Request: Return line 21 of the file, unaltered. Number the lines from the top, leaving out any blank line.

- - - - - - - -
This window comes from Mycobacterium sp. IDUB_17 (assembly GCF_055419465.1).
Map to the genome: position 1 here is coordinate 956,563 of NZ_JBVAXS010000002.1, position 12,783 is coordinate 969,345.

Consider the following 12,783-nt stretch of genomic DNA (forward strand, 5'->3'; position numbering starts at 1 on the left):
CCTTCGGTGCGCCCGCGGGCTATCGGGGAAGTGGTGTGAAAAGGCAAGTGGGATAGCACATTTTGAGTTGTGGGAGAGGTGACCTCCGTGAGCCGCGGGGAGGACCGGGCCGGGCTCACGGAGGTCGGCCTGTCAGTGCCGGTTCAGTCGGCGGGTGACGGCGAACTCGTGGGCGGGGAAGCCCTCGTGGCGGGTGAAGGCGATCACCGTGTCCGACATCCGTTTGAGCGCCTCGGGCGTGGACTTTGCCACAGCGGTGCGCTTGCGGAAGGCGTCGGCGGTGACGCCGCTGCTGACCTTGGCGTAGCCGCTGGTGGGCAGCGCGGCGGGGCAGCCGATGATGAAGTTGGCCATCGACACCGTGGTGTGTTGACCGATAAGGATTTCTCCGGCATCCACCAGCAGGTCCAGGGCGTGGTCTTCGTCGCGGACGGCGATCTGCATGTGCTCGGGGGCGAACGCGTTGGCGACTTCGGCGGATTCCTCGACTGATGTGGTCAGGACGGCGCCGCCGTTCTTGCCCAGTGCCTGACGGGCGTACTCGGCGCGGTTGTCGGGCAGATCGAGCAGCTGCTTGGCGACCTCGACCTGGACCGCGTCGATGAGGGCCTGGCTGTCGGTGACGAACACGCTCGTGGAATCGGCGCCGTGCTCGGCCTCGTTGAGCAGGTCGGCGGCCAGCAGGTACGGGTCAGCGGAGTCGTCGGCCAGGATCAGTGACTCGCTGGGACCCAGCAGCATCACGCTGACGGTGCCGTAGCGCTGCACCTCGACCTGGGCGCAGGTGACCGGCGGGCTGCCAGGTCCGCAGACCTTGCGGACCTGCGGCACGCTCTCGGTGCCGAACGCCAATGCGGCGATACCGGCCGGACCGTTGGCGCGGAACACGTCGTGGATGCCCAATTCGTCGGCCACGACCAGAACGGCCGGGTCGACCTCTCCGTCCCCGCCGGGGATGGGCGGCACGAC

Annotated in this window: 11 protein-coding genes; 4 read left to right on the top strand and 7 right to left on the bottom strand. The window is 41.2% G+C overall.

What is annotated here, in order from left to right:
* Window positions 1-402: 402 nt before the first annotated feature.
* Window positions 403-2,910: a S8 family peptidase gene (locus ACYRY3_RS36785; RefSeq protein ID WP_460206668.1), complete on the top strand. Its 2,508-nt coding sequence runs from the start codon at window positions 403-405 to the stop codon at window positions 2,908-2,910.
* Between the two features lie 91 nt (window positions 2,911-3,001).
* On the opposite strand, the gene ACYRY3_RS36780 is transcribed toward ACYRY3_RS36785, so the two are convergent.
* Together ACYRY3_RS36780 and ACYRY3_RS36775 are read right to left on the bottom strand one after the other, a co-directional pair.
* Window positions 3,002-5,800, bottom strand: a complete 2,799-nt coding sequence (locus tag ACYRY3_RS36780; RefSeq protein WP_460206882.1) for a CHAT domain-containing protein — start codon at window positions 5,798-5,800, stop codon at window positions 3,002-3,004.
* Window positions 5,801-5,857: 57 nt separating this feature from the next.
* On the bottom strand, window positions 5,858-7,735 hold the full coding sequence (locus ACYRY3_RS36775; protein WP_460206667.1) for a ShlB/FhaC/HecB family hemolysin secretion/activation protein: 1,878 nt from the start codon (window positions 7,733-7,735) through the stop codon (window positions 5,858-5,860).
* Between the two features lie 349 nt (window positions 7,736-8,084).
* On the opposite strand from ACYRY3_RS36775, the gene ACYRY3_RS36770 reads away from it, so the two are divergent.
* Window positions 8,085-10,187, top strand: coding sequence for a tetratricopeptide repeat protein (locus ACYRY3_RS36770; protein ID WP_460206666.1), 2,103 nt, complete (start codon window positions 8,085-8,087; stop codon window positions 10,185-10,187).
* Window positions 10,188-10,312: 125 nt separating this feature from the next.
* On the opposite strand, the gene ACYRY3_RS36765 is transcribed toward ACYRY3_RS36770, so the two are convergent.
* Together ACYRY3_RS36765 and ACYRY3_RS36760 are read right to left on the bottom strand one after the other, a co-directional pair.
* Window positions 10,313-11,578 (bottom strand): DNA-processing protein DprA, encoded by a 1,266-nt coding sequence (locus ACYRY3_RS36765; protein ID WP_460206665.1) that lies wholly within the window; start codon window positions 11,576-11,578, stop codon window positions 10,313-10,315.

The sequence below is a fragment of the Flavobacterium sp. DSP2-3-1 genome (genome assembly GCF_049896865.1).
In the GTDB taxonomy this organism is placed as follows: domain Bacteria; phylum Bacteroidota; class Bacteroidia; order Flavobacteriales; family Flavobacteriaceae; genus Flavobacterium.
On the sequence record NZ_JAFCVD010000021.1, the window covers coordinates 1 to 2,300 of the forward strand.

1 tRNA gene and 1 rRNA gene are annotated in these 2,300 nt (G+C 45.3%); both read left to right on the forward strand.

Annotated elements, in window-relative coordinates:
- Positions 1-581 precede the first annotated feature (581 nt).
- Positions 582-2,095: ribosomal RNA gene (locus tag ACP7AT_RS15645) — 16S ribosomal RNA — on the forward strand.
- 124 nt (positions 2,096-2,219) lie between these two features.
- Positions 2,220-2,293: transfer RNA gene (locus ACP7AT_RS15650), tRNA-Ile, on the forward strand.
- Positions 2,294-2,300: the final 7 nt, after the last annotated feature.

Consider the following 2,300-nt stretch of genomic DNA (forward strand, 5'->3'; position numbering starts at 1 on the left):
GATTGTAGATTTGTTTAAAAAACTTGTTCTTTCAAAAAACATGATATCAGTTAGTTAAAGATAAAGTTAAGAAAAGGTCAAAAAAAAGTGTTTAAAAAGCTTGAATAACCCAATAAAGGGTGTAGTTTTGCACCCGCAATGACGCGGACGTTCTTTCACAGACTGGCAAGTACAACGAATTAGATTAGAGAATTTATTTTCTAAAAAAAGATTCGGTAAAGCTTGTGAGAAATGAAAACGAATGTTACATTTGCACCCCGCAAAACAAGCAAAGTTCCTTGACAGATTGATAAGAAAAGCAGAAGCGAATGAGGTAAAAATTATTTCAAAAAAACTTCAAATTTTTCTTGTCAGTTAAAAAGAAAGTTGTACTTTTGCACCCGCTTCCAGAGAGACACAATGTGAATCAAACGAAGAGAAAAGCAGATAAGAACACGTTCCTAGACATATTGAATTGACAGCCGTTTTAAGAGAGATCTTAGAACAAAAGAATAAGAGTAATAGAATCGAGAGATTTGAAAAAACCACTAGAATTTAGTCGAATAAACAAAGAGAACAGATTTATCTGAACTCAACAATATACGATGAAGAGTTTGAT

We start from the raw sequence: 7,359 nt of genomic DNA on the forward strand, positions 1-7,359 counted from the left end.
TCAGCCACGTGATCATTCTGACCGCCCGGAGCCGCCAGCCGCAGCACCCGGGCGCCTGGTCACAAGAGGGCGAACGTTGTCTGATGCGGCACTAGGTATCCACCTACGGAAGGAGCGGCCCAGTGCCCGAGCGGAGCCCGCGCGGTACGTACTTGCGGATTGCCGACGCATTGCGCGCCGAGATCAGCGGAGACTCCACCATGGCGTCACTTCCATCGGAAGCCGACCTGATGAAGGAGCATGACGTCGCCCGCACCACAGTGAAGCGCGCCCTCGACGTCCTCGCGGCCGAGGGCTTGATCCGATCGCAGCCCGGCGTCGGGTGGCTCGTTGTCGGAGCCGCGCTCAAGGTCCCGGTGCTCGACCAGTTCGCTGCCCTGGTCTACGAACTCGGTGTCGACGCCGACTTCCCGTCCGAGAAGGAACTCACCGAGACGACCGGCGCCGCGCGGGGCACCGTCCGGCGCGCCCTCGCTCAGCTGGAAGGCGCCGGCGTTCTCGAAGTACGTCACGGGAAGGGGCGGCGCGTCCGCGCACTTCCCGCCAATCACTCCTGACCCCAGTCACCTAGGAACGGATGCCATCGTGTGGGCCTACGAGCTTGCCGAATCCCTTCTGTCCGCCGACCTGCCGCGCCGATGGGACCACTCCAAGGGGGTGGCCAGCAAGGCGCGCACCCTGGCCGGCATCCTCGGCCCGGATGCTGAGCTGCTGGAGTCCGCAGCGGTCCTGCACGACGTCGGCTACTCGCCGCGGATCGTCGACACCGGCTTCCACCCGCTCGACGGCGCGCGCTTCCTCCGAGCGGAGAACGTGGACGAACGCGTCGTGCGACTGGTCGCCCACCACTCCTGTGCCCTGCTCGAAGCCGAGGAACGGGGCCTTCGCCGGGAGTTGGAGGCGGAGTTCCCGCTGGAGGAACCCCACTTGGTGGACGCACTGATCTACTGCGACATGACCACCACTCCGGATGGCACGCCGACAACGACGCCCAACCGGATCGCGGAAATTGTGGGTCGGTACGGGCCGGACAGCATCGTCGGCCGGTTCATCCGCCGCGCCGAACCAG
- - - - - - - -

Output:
* Window positions 10,313-11,578 (bottom strand): DNA-processing protein DprA, encoded by a 1,266-nt coding sequence (locus ACYRY3_RS36765; protein ID WP_460206665.1) that lies wholly within the window; start codon window positions 11,576-11,578, stop codon window positions 10,313-10,315.